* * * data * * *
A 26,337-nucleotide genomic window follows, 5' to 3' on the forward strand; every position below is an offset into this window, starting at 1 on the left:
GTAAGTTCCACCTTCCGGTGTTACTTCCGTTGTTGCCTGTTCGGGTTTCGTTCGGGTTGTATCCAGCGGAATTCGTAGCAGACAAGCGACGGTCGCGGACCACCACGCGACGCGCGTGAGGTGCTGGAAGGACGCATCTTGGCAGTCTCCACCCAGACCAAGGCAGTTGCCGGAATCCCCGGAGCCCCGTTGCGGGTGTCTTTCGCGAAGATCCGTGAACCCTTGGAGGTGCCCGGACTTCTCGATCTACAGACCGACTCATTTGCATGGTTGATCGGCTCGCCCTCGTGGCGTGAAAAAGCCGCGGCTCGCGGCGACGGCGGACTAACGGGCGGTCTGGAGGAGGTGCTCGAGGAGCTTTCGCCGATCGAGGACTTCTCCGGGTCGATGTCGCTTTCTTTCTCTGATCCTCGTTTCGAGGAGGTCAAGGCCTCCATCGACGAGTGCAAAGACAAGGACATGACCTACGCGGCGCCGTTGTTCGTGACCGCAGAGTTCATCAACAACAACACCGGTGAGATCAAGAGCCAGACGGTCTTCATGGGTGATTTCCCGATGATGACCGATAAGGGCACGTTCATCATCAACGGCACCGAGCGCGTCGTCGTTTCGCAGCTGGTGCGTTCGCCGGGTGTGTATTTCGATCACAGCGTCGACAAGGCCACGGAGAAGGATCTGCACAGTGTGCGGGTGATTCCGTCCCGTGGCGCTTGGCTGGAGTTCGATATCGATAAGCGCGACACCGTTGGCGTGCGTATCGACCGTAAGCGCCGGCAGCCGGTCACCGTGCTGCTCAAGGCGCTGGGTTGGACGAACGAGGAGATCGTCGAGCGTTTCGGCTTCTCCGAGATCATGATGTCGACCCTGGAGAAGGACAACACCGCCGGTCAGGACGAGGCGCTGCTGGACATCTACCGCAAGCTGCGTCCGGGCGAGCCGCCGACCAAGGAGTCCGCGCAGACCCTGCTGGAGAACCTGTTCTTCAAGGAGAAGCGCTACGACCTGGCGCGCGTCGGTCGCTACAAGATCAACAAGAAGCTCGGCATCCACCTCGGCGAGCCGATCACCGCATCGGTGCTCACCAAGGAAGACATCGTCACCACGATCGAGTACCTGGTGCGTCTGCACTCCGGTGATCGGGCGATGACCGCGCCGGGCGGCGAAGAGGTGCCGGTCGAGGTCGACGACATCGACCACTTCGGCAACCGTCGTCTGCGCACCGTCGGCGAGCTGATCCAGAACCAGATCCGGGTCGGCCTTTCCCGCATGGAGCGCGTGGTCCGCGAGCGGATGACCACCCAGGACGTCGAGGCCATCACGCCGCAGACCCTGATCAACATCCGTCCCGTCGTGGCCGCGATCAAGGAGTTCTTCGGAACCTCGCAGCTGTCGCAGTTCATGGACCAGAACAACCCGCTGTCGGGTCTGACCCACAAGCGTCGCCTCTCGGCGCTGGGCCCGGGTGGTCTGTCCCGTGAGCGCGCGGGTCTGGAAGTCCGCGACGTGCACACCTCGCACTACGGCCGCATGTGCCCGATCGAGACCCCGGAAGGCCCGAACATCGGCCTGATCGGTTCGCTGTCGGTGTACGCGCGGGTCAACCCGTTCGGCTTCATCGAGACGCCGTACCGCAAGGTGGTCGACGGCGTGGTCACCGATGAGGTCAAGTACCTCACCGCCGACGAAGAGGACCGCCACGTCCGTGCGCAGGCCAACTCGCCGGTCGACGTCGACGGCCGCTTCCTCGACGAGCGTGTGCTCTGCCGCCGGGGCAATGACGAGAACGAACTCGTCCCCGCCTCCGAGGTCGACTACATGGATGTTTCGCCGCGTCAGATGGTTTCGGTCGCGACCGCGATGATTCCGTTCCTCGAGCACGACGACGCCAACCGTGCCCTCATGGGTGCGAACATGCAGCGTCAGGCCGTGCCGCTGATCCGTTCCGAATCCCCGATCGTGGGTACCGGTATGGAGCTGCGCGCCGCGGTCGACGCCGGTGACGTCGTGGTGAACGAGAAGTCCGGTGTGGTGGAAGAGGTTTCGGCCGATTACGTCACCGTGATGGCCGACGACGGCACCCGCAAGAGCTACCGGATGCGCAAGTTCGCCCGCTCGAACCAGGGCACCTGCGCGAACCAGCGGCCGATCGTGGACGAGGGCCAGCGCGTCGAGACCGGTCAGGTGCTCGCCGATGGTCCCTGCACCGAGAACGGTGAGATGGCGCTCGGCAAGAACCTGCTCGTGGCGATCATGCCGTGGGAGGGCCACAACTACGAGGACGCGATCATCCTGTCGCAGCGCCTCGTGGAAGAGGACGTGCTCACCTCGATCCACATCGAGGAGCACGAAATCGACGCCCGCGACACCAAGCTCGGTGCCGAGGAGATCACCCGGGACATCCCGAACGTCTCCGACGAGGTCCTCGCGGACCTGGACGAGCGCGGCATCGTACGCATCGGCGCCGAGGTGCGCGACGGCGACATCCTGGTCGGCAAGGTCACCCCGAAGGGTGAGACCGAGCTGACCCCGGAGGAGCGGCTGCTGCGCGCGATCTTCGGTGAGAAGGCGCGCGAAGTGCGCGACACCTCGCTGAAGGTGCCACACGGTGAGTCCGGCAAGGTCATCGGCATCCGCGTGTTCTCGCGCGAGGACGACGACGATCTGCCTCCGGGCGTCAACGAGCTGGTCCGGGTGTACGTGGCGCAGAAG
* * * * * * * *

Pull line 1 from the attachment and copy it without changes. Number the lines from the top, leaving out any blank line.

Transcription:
A 26,337-nucleotide genomic window follows, 5' to 3' on the forward strand; every position below is an offset into this window, starting at 1 on the left: